The last time Gabriela Montero passed through London, a couple of weeks back, she told me she was writing a world premiere for herself and the violinist Ruth Palmer. Knowing Ruth slightly as a shy young English start-up, I wondered how the connection came about. ‘Sam’s brother knocked her down in Fleet Street,’ said Gabi. Sam is an Irish singer, the love of Gabi’s life. Since no newspapers are left in Fleet Street, I asked him to tell us exactly what happened.
ACCIDENT ON FLEET STREET-
the birth of a new composition
By Sam McElroy
What do you get when you cross a Cambridge oarsman and a Brit Award-winning violinist? I am not referring to any biological cross-pollination, but something a little more mundane – a road accident on Fleet Street. The answer, six years on, is a world premiere of a composition for piano and violin by the Venezuelan pianist and composer, Gabriela Montero. My girlfriend. My partner. My undefinable, at our age.
Rewind. Our Cambridge oarsman is my younger brother. Six years ago he was revving his lethal 125cc Vespa through Rupert Murdoch’s back yard, like the adrenalin-seeking hooligan that he is: elite rower, former soldier, swimmer of the Gibraltar Straits as well as the Hellespont and Alcatraz to San Francisco – the latter in 35 minutes, so Clint Eastwood definitely made it – analyst at a major US due diligence firm. You get the kind of man we are dealing with here.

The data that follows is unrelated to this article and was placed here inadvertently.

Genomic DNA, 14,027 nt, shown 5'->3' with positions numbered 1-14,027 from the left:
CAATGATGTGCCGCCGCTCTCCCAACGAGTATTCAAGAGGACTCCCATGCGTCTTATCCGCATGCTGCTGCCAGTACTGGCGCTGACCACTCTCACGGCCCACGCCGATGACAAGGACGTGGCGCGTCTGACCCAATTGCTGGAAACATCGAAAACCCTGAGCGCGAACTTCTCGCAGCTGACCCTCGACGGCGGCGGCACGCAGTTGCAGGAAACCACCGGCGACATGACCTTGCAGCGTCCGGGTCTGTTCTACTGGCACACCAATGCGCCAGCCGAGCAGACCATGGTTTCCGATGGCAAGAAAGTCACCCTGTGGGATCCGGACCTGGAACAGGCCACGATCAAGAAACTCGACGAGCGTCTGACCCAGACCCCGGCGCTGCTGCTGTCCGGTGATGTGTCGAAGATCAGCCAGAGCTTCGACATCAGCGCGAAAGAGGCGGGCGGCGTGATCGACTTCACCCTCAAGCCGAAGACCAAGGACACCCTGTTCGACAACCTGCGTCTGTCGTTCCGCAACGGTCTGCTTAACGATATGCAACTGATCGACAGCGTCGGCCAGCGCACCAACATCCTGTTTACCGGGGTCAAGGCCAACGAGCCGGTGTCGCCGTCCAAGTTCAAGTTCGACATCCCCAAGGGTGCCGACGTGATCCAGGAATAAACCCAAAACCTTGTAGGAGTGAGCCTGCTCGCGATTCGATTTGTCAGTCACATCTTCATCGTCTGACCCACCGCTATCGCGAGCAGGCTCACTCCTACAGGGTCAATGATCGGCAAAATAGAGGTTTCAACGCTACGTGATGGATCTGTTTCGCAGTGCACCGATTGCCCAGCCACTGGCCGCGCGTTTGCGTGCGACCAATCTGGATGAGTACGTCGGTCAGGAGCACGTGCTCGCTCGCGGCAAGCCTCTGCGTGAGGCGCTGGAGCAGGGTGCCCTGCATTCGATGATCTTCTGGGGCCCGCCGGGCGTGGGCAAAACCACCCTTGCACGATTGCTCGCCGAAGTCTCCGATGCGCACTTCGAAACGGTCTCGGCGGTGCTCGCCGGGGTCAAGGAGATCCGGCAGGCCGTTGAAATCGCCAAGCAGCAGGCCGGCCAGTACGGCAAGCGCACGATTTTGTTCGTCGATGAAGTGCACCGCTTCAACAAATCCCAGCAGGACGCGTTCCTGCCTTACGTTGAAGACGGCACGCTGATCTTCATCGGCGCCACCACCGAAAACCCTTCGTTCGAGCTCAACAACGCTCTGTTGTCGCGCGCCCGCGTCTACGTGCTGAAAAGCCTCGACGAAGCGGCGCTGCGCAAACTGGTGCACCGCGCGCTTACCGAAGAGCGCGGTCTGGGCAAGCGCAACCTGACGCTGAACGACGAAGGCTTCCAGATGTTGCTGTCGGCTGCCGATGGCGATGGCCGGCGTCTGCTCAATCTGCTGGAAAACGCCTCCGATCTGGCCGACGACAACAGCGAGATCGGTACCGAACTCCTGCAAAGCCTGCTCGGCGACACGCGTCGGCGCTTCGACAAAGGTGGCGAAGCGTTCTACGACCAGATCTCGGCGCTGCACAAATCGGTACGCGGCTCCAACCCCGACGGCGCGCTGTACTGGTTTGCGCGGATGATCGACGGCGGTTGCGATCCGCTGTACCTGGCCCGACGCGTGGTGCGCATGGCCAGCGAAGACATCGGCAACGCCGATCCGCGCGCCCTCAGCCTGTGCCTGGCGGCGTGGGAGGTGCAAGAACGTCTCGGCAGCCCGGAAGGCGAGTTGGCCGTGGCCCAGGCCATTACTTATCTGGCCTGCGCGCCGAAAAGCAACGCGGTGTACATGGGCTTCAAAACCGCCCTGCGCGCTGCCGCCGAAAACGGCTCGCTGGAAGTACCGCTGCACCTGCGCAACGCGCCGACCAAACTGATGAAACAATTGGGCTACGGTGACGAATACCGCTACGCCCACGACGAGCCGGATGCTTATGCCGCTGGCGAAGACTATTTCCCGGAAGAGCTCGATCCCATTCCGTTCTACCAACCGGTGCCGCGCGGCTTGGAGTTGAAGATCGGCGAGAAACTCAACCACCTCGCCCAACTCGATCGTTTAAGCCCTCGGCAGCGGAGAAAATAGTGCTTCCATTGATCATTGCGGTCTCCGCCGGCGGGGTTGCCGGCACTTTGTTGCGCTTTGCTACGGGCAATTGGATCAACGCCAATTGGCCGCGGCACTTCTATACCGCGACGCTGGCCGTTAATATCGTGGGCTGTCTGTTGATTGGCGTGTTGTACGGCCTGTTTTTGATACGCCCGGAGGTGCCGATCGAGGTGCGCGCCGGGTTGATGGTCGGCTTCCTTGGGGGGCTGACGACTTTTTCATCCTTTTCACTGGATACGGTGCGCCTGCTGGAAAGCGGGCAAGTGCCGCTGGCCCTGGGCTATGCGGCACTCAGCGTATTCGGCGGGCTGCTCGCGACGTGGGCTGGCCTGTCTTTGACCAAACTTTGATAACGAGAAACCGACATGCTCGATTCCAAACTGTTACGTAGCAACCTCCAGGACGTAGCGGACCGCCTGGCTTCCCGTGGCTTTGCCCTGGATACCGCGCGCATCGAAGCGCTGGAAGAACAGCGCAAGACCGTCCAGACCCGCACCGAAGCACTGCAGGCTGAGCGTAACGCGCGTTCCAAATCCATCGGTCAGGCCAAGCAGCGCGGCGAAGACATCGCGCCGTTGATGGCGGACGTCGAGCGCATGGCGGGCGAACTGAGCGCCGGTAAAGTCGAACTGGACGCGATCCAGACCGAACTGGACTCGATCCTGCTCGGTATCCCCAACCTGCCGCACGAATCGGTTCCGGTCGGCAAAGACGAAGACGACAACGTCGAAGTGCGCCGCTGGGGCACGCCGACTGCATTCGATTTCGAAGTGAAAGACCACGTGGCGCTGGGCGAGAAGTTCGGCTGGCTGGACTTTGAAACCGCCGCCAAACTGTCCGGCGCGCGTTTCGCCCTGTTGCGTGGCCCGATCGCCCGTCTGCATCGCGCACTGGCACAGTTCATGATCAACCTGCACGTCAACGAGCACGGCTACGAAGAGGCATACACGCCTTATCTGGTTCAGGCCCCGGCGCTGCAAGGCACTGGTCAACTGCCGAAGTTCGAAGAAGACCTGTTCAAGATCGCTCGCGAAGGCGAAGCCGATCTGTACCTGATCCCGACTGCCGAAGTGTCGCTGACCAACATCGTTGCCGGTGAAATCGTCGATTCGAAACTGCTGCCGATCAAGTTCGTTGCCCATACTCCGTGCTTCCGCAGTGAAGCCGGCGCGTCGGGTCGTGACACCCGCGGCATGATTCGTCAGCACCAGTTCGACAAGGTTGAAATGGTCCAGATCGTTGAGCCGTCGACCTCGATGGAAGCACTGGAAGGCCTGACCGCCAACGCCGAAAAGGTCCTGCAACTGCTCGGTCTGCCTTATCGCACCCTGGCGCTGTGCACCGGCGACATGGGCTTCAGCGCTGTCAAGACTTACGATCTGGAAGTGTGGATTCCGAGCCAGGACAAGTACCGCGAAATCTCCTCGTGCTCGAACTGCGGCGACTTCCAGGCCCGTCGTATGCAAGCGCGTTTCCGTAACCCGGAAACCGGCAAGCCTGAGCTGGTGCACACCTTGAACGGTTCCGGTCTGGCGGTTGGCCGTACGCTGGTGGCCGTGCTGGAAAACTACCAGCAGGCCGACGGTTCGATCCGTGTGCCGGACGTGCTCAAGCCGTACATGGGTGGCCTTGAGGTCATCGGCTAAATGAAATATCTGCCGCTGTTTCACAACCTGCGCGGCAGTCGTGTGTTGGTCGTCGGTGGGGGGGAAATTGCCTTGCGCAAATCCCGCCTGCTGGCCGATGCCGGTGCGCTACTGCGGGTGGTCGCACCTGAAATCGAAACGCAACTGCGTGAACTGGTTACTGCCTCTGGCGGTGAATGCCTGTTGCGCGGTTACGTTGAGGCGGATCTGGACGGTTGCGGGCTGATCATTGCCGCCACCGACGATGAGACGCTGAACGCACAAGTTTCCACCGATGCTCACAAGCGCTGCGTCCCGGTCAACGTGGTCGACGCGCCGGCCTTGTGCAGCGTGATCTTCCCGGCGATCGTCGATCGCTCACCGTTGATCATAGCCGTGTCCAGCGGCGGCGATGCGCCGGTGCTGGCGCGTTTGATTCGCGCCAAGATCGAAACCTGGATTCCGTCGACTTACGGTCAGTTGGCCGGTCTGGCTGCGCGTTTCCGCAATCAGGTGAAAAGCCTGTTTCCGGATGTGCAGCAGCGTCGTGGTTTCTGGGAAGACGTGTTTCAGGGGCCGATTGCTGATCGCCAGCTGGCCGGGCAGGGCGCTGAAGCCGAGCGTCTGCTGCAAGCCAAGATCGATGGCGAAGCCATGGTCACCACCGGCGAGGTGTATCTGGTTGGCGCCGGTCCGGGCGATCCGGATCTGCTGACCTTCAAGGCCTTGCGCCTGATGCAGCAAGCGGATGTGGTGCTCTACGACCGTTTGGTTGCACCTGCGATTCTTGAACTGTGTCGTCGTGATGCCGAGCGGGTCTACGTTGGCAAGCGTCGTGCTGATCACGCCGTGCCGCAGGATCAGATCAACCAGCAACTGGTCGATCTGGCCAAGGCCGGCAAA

While slaloming recklessly through the rulebook, he hadn’t bargained for the waifish figure of Ruth Palmer, one of Britain’s finest young violinists, emerging phantom-like from between the confusing cluster of red buses and black cabs. Before he knew it, she was in an involuntary quadruple axel and hurtling towards the bitumen. Given that a gust of wind would probably have landed her in the Thames, I think he was surprised she did not splinter into a million morsels. Ruthless!
Miraculously, the only injured party was my brother’s pride. What self-respecting commando loses control of a Vespa? Later that day, I received word of the little mishap on Fleet Street by email, thus: